How does the need for privacy affect the wellness of young children?
In our effort to provide social-emotional learning for children, privacy is often in the foreground. The balance between the right to privacy of families, individuals and society is delicate and has become an important issue in recent years. Families and society often take a “don’t air your dirty laundry” position as a privacy shield, which unfortunately increases the burdens for children who have experienced highly stressful events.
Burdensome secrets can hinder a child’s ability to learn and function. When struggling with issues at home, or feeling unable to confide in caring adults, children can act out or shut down in the classroom, putting them at a disadvantage in their learning. Developing healthy identities throughout childhood is achieved through learning how to manage emotions, while receiving the necessary support to make informed decisions regarding their own well-being. This is where socio-emotional learning can be an asset to most classrooms, especially those dealing with disruptive outbursts or closed-off students.
Social-emotional learning programs are designed to help children address their traumas and express their experiences. When SEL is introduced within the classroom, it allows students a safe space to speak with one another, while teaching both self-expression and acceptance. This is beneficial for students as they understand that discussing experiences with others is not a burden, but instead creates a bond with their peers, while also helping to grant them a sense of self-worth.
The goal of integrating social-emotional lessons into the classroom is to benefit children, not to create tension between schools and families. A partnership and positive relationship between schools and parents is essential to success in these types of socio-emotional programs. Programs like Miss Kendra Programs give children the necessary resources and support to make sense of which secrets should be kept within the family, and which secrets are harmful to them and their mental and physical health and therefore should be shared. Children need to learn that some things need to be shared in the interest of their (and their loved ones’) safety, no matter what.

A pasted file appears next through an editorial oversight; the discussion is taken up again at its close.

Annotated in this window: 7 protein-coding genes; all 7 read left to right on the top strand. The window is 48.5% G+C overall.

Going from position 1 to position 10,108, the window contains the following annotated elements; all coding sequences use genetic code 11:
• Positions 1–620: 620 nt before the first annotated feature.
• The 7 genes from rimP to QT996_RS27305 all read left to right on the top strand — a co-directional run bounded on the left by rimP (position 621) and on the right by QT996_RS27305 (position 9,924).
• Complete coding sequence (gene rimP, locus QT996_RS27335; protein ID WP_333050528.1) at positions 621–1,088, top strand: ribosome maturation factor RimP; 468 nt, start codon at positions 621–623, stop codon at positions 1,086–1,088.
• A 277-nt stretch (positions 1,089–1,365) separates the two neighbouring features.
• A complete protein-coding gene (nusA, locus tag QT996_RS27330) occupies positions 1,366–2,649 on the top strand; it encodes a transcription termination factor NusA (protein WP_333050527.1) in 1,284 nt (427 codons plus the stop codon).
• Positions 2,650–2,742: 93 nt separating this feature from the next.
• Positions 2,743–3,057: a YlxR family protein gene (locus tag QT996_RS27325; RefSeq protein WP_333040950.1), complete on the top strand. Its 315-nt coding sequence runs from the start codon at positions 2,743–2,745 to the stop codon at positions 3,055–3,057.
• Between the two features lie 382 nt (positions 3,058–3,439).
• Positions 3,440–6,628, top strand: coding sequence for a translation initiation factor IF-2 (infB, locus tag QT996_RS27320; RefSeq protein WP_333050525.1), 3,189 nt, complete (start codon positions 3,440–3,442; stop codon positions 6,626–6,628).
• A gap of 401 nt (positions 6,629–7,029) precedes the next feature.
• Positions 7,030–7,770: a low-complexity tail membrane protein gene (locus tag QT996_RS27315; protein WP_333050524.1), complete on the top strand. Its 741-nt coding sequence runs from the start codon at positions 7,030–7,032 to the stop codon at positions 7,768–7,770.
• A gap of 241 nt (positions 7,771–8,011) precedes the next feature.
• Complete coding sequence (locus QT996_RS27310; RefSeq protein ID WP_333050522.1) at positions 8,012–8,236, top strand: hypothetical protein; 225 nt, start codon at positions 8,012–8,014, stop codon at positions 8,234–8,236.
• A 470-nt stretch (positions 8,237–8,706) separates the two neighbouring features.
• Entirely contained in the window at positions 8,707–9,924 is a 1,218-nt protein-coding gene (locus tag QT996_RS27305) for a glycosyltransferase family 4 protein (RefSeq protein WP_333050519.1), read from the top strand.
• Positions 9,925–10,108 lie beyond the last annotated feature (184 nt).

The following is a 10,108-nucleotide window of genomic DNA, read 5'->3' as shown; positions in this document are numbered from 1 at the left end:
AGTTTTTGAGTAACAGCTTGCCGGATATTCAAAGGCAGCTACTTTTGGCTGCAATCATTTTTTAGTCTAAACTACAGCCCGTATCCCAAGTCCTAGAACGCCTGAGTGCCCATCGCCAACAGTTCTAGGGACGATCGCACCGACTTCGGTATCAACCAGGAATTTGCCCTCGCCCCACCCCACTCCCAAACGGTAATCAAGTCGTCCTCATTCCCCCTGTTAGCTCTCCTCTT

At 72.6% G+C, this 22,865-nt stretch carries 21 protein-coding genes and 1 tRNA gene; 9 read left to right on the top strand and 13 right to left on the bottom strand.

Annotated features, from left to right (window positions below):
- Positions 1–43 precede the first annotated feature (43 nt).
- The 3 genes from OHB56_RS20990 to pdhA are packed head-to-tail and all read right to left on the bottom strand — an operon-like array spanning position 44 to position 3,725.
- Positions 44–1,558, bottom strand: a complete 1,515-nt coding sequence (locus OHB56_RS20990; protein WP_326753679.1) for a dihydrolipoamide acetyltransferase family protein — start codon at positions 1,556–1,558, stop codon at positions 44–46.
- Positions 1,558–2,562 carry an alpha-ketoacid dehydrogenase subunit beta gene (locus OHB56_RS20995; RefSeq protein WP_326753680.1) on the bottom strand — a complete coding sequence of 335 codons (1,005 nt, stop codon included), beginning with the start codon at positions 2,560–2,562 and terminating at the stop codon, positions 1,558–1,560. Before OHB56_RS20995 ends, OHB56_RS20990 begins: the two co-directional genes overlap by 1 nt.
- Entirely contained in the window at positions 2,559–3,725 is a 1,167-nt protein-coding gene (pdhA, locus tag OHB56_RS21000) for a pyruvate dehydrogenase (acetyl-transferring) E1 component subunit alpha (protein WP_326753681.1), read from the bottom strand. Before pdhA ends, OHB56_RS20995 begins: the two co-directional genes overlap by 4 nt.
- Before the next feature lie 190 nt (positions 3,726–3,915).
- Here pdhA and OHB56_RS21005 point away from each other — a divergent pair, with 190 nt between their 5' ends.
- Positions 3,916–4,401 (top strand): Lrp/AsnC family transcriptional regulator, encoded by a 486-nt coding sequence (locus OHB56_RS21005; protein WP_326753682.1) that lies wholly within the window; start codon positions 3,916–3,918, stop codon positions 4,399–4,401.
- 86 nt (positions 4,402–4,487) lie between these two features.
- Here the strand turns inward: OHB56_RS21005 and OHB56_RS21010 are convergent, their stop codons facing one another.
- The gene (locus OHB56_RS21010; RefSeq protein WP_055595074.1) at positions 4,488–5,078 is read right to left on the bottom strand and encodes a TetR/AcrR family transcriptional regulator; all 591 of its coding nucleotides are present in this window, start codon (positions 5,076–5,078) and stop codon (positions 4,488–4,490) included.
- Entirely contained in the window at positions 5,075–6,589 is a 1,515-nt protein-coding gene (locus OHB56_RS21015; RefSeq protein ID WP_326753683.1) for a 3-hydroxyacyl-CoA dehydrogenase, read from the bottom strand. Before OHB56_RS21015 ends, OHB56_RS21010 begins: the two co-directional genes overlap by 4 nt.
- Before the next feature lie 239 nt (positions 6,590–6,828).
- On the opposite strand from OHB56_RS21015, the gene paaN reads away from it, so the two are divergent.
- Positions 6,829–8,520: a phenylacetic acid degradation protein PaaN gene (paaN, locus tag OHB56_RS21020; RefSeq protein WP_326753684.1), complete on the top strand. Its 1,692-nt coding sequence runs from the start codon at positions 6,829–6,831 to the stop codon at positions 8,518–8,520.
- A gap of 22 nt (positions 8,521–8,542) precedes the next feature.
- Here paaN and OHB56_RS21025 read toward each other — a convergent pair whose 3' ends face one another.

While issues within the home can create privacy concerns, it is important to remember that privacy is not a right, but a responsibility that must be taken seriously by all parties. Children need to have the knowledge to use their judgment and discretion in protecting their privacy when it is appropriate to do so, and speaking up when they are being maltreated or abused.
David Read Johnson, Ph.D. is the CEO of Miss Kendra Programs, a national classroom-based trauma program working with thousands of kids around the country featured in the documentary, Resilience: The Biology of Stress & The Science of Hope.